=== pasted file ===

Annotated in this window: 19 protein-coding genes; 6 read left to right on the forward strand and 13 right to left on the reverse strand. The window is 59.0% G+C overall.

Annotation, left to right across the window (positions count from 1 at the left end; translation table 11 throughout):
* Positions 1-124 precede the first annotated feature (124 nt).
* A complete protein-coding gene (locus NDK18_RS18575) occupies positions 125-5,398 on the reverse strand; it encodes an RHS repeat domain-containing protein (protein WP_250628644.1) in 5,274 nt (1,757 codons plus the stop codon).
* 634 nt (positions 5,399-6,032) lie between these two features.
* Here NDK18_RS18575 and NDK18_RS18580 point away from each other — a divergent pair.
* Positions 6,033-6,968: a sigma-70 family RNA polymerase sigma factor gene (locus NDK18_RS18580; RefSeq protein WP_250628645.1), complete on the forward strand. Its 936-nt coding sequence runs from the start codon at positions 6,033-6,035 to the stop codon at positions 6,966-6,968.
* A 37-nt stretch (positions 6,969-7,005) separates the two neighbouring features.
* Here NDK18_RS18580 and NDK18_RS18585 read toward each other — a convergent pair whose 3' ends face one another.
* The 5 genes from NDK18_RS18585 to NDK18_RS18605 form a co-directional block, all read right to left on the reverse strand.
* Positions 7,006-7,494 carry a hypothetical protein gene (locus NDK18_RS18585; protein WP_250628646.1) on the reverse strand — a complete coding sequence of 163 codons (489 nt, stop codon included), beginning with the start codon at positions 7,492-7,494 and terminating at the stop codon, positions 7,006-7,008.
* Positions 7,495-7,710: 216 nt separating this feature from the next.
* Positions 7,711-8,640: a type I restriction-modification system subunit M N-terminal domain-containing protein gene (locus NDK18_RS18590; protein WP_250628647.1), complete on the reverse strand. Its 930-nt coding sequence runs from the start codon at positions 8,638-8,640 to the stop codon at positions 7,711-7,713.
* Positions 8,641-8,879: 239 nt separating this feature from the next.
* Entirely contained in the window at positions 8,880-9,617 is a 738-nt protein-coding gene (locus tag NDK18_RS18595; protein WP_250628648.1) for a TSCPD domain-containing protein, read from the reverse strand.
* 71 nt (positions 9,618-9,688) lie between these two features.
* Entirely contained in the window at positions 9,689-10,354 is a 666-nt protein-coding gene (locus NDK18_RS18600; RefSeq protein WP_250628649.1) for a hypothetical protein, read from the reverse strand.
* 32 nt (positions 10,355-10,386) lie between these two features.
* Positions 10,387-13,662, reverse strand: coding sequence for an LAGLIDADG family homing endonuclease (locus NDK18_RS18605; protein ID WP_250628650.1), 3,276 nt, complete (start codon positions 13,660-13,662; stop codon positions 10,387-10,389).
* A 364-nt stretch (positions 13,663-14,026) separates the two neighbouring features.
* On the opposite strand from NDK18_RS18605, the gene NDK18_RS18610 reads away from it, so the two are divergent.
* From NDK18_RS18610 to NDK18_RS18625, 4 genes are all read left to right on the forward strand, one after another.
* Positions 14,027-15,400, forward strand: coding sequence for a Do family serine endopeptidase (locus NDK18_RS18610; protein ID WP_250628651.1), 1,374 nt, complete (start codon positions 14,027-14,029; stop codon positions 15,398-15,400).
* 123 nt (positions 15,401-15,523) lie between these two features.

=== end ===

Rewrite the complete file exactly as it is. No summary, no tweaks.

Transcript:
Annotated in this window: 19 protein-coding genes; 6 read left to right on the forward strand and 13 right to left on the reverse strand. The window is 59.0% G+C overall.

Annotation, left to right across the window (positions count from 1 at the left end; translation table 11 throughout):
* Positions 1-124 precede the first annotated feature (124 nt).
* A complete protein-coding gene (locus NDK18_RS18575) occupies positions 125-5,398 on the reverse strand; it encodes an RHS repeat domain-containing protein (protein WP_250628644.1) in 5,274 nt (1,757 codons plus the stop codon).
* 634 nt (positions 5,399-6,032) lie between these two features.
* Here NDK18_RS18575 and NDK18_RS18580 point away from each other — a divergent pair.
* Positions 6,033-6,968: a sigma-70 family RNA polymerase sigma factor gene (locus NDK18_RS18580; RefSeq protein WP_250628645.1), complete on the forward strand. Its 936-nt coding sequence runs from the start codon at positions 6,033-6,035 to the stop codon at positions 6,966-6,968.
* A 37-nt stretch (positions 6,969-7,005) separates the two neighbouring features.
* Here NDK18_RS18580 and NDK18_RS18585 read toward each other — a convergent pair whose 3' ends face one another.
* The 5 genes from NDK18_RS18585 to NDK18_RS18605 form a co-directional block, all read right to left on the reverse strand.
* Positions 7,006-7,494 carry a hypothetical protein gene (locus NDK18_RS18585; protein WP_250628646.1) on the reverse strand — a complete coding sequence of 163 codons (489 nt, stop codon included), beginning with the start codon at positions 7,492-7,494 and terminating at the stop codon, positions 7,006-7,008.
* Positions 7,495-7,710: 216 nt separating this feature from the next.
* Positions 7,711-8,640: a type I restriction-modification system subunit M N-terminal domain-containing protein gene (locus NDK18_RS18590; protein WP_250628647.1), complete on the reverse strand. Its 930-nt coding sequence runs from the start codon at positions 8,638-8,640 to the stop codon at positions 7,711-7,713.
* Positions 8,641-8,879: 239 nt separating this feature from the next.
* Entirely contained in the window at positions 8,880-9,617 is a 738-nt protein-coding gene (locus tag NDK18_RS18595; protein WP_250628648.1) for a TSCPD domain-containing protein, read from the reverse strand.
* 71 nt (positions 9,618-9,688) lie between these two features.
* Entirely contained in the window at positions 9,689-10,354 is a 666-nt protein-coding gene (locus NDK18_RS18600; RefSeq protein WP_250628649.1) for a hypothetical protein, read from the reverse strand.
* 32 nt (positions 10,355-10,386) lie between these two features.
* Positions 10,387-13,662, reverse strand: coding sequence for an LAGLIDADG family homing endonuclease (locus NDK18_RS18605; protein ID WP_250628650.1), 3,276 nt, complete (start codon positions 13,660-13,662; stop codon positions 10,387-10,389).
* A 364-nt stretch (positions 13,663-14,026) separates the two neighbouring features.
* On the opposite strand from NDK18_RS18605, the gene NDK18_RS18610 reads away from it, so the two are divergent.
* From NDK18_RS18610 to NDK18_RS18625, 4 genes are all read left to right on the forward strand, one after another.
* Positions 14,027-15,400, forward strand: coding sequence for a Do family serine endopeptidase (locus NDK18_RS18610; protein ID WP_250628651.1), 1,374 nt, complete (start codon positions 14,027-14,029; stop codon positions 15,398-15,400).
* 123 nt (positions 15,401-15,523) lie between these two features.